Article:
Senator Durbin Says U.S. Has Become Haven for War Criminals

McClatchy Newspapers

November 14, 2007 – More than 1,000 people from 85 countries who are accused of such crimes as rape, killings, torture and genocide are living in the United States, according to Department of Homeland Security figures.

America has become a haven for the world’s war criminals because it lacks the laws needed to prosecute them, Sen. Richard Durbin, D-Ill., said Wednesday. There’s been only one U.S. indictment of someone suspected of a serious human-rights abuse. Durbin said torture was the only serious human-rights violation that was a crime under American law when committed outside the United States by a non-American national.

“This is unacceptable. Our laws must change and our determination to end this shameful situation must become a priority,” Durbin, the chairman of the Senate Judiciary Committee’s Subcommittee on Human Rights and the Law, said at a hearing of the subcommittee Wednesday.

He’s trying to get more information about specific cases.

One is that of Juan Romagoza Arce, the director of a clinic that provides free care for the poor in Washington. In 1980, Romagoza was a young doctor caring for the poor in El Salvador during the early period of his country’s civil war when the military seized him and tortured him for 22 days. An estimated 75,000 people died in the 12-year war.

Romagoza told Durbin that he was given electric shocks until he lost consciousness, then kicked and burned with cigarettes until he came to. He also told of being sodomized, nearly asphyxiated in a hood containing calcium oxide — which can cause severe shortness of breath when inhaled — and subjected to waterboarding, including being hung by his feet with his head immersed in water until he nearly drowned.

Romagoza and two other torture victims brought a civil suit in U.S. federal court in West Palm Beach, Fla., against two Salvadoran generals who moved to Florida in 1989: Jose Guillermo Garcia, who was the minister of defense, and Carlos Eugenio Vides Casanova, who was the director general of the Salvadoran National Guard.

In 2002, a jury found them liable for the torture of the three, and a judgment of $54.6 million was entered against them and upheld on appeal.

Romagoza said he didn’t expect to see any of the money.

He testified that he’d received many threatening phone calls and letters at the time of the trial but that he’d overcome his fears and testified.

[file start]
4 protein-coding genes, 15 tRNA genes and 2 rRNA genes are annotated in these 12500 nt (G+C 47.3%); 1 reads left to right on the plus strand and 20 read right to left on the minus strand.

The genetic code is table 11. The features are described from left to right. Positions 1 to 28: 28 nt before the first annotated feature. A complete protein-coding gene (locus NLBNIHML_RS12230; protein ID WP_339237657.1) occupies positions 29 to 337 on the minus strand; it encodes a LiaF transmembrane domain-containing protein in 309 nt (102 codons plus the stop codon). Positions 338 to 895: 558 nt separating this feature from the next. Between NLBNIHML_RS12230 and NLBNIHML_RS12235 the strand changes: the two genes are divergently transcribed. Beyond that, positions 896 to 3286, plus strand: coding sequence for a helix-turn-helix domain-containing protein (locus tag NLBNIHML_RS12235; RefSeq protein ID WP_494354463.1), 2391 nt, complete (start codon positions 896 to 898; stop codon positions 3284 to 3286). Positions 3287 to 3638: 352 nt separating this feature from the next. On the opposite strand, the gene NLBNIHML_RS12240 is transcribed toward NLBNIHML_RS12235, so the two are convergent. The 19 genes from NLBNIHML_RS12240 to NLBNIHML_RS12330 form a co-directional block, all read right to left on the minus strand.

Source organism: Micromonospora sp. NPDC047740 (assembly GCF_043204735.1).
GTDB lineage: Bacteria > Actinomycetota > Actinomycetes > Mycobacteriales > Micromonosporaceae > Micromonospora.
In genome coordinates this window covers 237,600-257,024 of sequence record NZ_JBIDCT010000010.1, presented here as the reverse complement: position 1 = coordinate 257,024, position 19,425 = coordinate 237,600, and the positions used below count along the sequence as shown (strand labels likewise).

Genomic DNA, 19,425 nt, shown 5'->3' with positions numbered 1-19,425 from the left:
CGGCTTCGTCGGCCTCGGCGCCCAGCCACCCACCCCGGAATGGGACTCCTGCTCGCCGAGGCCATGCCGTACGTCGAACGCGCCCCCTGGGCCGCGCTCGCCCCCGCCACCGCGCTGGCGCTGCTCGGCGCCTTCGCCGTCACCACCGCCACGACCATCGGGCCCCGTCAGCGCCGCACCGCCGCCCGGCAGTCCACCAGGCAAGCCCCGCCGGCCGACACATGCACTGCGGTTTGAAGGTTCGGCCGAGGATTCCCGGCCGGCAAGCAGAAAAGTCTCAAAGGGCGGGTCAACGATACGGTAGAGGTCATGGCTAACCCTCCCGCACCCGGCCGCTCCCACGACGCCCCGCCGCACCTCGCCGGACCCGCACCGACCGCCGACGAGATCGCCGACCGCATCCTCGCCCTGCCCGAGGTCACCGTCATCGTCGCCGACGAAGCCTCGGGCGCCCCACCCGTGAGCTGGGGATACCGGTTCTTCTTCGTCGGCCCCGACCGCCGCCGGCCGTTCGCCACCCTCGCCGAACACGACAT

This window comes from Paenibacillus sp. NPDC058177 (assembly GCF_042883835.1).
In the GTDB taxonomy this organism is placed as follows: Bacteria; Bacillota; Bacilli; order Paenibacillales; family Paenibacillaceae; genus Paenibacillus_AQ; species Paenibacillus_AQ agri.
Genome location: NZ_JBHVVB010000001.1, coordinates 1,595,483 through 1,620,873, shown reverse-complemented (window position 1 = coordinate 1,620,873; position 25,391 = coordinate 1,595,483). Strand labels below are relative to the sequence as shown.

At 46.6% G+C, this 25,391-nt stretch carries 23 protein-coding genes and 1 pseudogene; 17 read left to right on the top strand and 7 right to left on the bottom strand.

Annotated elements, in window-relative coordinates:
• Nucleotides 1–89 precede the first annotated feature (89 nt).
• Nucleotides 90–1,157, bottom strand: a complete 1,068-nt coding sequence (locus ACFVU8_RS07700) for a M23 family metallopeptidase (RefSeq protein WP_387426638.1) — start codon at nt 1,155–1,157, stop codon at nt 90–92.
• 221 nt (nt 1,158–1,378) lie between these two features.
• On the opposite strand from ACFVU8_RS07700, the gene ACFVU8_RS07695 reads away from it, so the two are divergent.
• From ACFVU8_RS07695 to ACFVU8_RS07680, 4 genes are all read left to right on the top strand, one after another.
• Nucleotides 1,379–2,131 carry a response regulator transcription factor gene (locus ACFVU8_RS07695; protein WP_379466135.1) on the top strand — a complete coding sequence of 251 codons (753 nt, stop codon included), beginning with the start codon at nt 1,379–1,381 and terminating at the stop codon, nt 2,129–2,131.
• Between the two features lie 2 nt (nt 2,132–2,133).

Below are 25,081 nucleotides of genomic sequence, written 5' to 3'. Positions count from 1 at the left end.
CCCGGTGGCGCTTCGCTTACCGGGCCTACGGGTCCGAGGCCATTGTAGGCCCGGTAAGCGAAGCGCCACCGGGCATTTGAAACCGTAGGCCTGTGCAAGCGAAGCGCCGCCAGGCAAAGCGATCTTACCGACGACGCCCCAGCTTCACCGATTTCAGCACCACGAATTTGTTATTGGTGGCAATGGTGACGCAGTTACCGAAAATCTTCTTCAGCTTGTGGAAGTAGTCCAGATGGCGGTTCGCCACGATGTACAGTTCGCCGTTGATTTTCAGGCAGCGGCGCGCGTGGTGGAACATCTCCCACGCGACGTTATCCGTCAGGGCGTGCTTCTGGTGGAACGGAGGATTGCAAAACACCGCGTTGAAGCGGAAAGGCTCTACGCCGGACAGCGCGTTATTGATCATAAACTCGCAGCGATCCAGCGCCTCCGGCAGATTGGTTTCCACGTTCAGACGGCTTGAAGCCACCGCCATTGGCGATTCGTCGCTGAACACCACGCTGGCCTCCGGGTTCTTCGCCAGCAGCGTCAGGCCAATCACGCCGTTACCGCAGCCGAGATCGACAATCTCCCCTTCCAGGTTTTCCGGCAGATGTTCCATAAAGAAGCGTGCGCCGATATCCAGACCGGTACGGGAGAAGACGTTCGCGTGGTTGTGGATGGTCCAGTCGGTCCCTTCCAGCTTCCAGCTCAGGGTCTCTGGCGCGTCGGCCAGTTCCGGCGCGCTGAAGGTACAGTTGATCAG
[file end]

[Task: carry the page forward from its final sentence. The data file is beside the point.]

“I felt like I was in the prow of a boat and that there were many people rowing behind that were moving me into this moment,” he told Durbin’s panel. “I felt that if I looked back at them I’d weep, because I’d see them again, wounded, tortured, raped, naked, torn and bleeding. So I didn’t look back, but I felt their support, their strength and their energy.”

He said he and others were angry and frustrated that the two men “live in the same country where we have found refuge from their persecution.”

Durbin said he’d send a letter asking the U.S. attorney in South Florida what was being done in the case.

“If he says he doesn’t have authority, we should change the law. If he has the authority and is not using it, we should change the U.S. attorney,” Durbin said.

Durbin and Sen. Tom Coburn, R-Okla., have introduced legislation that would authorize the government to prosecute anyone found in the U.S. who’s guilty of genocide, human trafficking or recruiting child soldiers.

David Scheffer is a Northwestern University law professor who was the ambassador at large for war-crimes issues during the Clinton administration. He testified that after the experience of war-crimes tribunals after World War II and international tribunals prosecuting many atrocities over the past 15 years, “one would be forgiven to assume that surely in the United States the law is now well established to enable U.S. courts — criminal and military — to investigate and prosecute the full range of genocide, crimes against humanity and war crimes. . . .

“That, however, is not the case.”


The date of Wednesday’s hearing is significant in the history of war crimes, Justice Department official Sigal P. Mandelker told the subcommittee:

On Nov. 14, 1935, the Third Reich issued regulations that deprived Germany’s Jews of their citizenship and established a system to classify people as Jews based on their ancestry and affiliations.

On Nov. 14, 1945, the International Military Tribunal convened in Nuremberg, Germany, to try Nazi leaders.

On Nov. 14, 1995, the International Criminal Tribunal for the former Yugoslavia issued its first indictments on genocide charges over the massacres of as many as 8,000 Bosnian Muslims at Srebrenica. Two of the leaders indicted, Radovan Karadzic and Ratko Mladic, remain fugitives.

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